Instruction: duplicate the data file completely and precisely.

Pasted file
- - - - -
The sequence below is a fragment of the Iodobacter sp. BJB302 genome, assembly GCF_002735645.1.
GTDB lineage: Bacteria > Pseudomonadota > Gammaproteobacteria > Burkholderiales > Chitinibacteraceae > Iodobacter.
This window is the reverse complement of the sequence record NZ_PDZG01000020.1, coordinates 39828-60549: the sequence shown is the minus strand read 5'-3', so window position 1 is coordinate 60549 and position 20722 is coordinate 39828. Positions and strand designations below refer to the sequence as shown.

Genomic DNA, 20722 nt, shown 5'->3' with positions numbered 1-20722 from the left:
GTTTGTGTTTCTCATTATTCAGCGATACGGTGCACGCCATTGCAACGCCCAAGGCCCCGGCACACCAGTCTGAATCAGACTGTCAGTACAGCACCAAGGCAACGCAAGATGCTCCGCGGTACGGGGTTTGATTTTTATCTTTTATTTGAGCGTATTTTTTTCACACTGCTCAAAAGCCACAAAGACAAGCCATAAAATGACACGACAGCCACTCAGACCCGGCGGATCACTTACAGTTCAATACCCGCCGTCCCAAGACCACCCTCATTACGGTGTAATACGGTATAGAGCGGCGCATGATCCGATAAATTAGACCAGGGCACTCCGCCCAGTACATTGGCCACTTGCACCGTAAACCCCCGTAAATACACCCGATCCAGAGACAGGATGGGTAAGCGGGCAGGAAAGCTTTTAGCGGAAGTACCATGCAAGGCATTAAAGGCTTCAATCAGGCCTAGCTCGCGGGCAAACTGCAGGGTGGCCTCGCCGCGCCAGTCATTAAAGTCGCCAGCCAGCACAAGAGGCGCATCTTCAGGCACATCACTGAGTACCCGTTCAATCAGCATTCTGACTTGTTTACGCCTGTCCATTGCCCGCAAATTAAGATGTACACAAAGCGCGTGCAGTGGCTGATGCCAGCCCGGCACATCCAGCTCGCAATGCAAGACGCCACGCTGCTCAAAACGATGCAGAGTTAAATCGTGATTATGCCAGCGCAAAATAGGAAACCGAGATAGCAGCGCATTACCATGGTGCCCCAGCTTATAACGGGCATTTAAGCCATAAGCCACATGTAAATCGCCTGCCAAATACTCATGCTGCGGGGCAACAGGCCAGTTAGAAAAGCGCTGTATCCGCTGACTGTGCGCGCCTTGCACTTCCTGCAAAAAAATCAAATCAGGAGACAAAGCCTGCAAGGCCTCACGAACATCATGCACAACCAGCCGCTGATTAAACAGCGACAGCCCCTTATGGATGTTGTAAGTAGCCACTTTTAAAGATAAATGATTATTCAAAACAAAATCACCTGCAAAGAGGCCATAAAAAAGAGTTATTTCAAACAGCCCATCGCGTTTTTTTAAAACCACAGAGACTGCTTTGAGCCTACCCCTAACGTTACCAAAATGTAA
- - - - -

The sequence below is a fragment of the Iodobacter sp. BJB302 genome, assembly GCF_002735645.1.
GTDB lineage: Bacteria > Pseudomonadota > Gammaproteobacteria > Burkholderiales > Chitinibacteraceae > Iodobacter.
This window is the reverse complement of the sequence record NZ_PDZG01000020.1, coordinates 39828-60549: the sequence shown is the minus strand read 5'-3', so window position 1 is coordinate 60549 and position 20722 is coordinate 39828. Positions and strand designations below refer to the sequence as shown.

Genomic DNA, 20722 nt, shown 5'->3' with positions numbered 1-20722 from the left:
GTTTGTGTTTCTCATTATTCAGCGATACGGTGCACGCCATTGCAACGCCCAAGGCCCCGGCACACCAGTCTGAATCAGACTGTCAGTACAGCACCAAGGCAACGCAAGATGCTCCGCGGTACGGGGTTTGATTTTTATCTTTTATTTGAGCGTATTTTTTTCACACTGCTCAAAAGCCACAAAGACAAGCCATAAAATGACACGACAGCCACTCAGACCCGGCGGATCACTTACAGTTCAATACCCGCCGTCCCAAGACCACCCTCATTACGGTGTAATACGGTATAGAGCGGCGCATGATCCGATAAATTAGACCAGGGCACTCCGCCCAGTACATTGGCCACTTGCACCGTAAACCCCCGTAAATACACCCGATCCAGAGACAGGATGGGTAAGCGGGCAGGAAAGCTTTTAGCGGAAGTACCATGCAAGGCATTAAAGGCTTCAATCAGGCCTAGCTCGCGGGCAAACTGCAGGGTGGCCTCGCCGCGCCAGTCATTAAAGTCGCCAGCCAGCACAAGAGGCGCATCTTCAGGCACATCACTGAGTACCCGTTCAATCAGCATTCTGACTTGTTTACGCCTGTCCATTGCCCGCAAATTAAGATGTACACAAAGCGCGTGCAGTGGCTGATGCCAGCCCGGCACATCCAGCTCGCAATGCAAGACGCCACGCTGCTCAAAACGATGCAGAGTTAAATCGTGATTATGCCAGCGCAAAATAGGAAACCGAGATAGCAGCGCATTACCATGGTGCCCCAGCTTATAACGGGCATTTAAGCCATAAGCCACATGTAAATCGCCTGCCAAATACTCATGCTGCGGGGCAACAGGCCAGTTAGAAAAGCGCTGTATCCGCTGACTGTGCGCGCCTTGCACTTCCTGCAAAAAAATCAAATCAGGAGACAAAGCCTGCAAGGCCTCACGAACATCATGCACAACCAGCCGCTGATTAAACAGCGACAGCCCCTTATGGATGTTGTAAGTAGCCACTTTTAAAGATAAATGATTATTCAAAACAAAATCACCTGCAAAGAGGCCATAAAAAAGAGTTATTTCAAACAGCCCATCGCGTTTTTTTAAAACCACAGAGACTGCTTTGAGCCTACCCCTAACGTTACCAAAATGTAA